It was the case of the Appellants that a person declared a foreigner by a Foreigners Tribunal and whose name is also included in the National Register of Citizens (NRC) should be allowed to file an appeal against an adverse order by the NRC authority under Paragraph 8 of the Schedule to the Citizenship (Registration of Citizens and Issue of National Identity Cards) Rules, 2003, hereinafter referred as the “2003 Rules” denying registration.

The Supreme Court held that the principle of Res Judicata is applicable, and held that:

“In view of the aforesaid findings, it has to be held that Para 8 of the Schedule to the 2003 Rules which gives a right to appeal before the Tribunal under the 1964 Order would apply only if and, in those cases, where the Tribunal constituted under the 1964 Order has not already adjudicated upon and decided the issue as to whether the person is an Indian National or a foreigner. In other words, where the issue and question of nationality has already been determined under the 1964 Order, an appeal would not be maintainable under Para 8 of the Schedule to the 2003 Rules. The determination would be final and binding on the Registering Authority under the Schedule and the Local Registrar. Para 8 does not envisage and provide for a second round of litigation before the same authority i.e. the Foreigners Tribunal constituted under the 1964 Order on and after preparation of the final list. Provisions of Para 8 of the Schedule to the 2003 Rules will apply when there has not been an earlier adjudication and decision by the Foreigners Tribunal.”

Amina Khatoon Vs. Union of India, (2018) 4 Gau LR 643 [Amina Khatoon for short]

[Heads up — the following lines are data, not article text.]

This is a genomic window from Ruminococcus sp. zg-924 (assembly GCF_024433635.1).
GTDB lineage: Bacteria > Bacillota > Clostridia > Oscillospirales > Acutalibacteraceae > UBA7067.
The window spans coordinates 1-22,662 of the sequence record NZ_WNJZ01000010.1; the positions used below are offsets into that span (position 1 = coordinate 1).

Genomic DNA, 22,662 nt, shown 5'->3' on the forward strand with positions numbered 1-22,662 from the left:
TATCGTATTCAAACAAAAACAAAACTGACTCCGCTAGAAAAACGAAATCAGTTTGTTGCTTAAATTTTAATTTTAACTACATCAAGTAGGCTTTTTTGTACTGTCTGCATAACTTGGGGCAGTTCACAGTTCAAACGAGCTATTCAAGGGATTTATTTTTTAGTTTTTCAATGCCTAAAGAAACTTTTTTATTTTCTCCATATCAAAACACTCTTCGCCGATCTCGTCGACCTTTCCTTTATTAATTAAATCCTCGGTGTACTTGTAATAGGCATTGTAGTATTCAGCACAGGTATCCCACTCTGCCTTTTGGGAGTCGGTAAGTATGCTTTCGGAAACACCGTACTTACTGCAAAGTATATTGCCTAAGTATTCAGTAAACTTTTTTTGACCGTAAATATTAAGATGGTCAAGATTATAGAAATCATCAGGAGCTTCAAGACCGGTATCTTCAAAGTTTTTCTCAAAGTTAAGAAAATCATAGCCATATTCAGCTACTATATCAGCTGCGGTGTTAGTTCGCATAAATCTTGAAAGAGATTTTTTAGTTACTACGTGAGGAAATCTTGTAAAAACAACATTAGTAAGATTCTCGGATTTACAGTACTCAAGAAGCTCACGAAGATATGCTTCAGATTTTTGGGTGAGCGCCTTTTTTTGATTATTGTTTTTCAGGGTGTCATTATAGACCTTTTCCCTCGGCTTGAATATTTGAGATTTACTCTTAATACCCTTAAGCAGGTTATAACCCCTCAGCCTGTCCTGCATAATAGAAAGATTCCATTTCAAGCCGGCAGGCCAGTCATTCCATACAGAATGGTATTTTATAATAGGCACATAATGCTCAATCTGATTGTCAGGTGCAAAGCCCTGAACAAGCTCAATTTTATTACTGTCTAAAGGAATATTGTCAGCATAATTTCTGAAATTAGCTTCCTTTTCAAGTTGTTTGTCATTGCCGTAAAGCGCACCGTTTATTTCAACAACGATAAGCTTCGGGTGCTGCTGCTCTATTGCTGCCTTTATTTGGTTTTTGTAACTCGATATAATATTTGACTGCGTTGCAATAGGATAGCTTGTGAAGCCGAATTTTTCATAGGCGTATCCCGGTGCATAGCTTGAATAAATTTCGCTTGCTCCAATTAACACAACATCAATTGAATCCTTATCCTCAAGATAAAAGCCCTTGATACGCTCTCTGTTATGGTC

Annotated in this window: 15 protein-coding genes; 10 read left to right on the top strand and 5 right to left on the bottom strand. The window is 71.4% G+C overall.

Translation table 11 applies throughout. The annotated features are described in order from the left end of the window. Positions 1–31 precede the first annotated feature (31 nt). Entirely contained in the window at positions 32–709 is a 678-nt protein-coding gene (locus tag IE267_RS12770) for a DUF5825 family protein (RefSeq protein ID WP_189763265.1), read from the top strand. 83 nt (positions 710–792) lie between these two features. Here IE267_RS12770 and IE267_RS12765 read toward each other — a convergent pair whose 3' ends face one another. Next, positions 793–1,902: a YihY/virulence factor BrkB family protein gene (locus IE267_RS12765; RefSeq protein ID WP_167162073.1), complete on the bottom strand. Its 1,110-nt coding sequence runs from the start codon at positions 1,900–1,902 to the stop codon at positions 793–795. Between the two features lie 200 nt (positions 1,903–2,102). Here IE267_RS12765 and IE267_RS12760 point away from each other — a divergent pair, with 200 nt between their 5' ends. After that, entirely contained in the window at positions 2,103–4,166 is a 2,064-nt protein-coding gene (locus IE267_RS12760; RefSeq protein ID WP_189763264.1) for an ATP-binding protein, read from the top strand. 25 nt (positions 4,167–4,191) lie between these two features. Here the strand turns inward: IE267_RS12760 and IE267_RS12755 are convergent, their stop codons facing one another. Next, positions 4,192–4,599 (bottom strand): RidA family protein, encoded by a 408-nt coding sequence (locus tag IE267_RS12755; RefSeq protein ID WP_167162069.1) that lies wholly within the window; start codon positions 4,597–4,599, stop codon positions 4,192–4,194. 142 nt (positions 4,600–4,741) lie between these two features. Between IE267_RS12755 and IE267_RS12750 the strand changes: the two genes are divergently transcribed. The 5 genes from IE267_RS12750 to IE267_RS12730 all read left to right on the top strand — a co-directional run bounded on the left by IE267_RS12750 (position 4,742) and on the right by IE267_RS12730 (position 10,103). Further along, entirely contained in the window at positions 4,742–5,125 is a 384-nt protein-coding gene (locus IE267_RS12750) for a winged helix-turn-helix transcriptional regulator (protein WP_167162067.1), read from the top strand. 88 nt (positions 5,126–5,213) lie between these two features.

The case was about whether an opinion rendered by a Foreign Tribunal in respect of the same procedee would be binding on another Foreign Tribunal or the same Foreigners Tribunal following further or fresh reference made by the State.

The Division Bench of this Court in Amina Khatoon, held that an opinion rendered by a Foreigners Tribunal is not a judgment. Foreigners Tribunal is only to render an opinion on the reference made to it but the ultimate decision rests with the Central Government under section 3 of the Foreigners Act. If the Central Government or the delegated authority, which in the case of Assam is the Superintendent of Police (Border), finds that the negative opinion rendered was contrary to the materials on record or there was no proper appreciation of the materials on record or if new materials emerge against a suspect or if the opinion of a Foreigners Tribunal is palpably wrong, the Central Government or the Superintendent of Police (Border) cannot be debarred from seeking a fresh opinion from a Foreigners Tribunal.

The Division Bench then took the view that to hold that principle of Res Judicata would be applicable to a proceeding under the Foreigners Act and the Foreigners (Tribunals) Order would be self-defeating and against the overarching public policy, i.e., to ensure national security and to protect the integrity of the nation.

Gauhati High Court’s observation

Although the decision made in Amina Khatoon was not brought to the notice of the Supreme Court; the Bench held that the decision made by the Supreme Court will prevail over any decision of the High Court on the same issue which states that the principle of Res Judicata will be applicable to the proceedings before the Tribunal.

The Bench held that, “In our view the ratio decidendi of Abdul Kuddus is that principle of res judicata will be applicable to the proceedings before the Foreigners Tribunals and as such, the contrary decision of this Court in Amina Khatoon will no more be good law and such view will be denuded of its precedential value will be deemed to be oversaid by Abdul Kuddus and we will be bound by the decision in Abdul Kuddus and not by Amina Khatoon on issue.”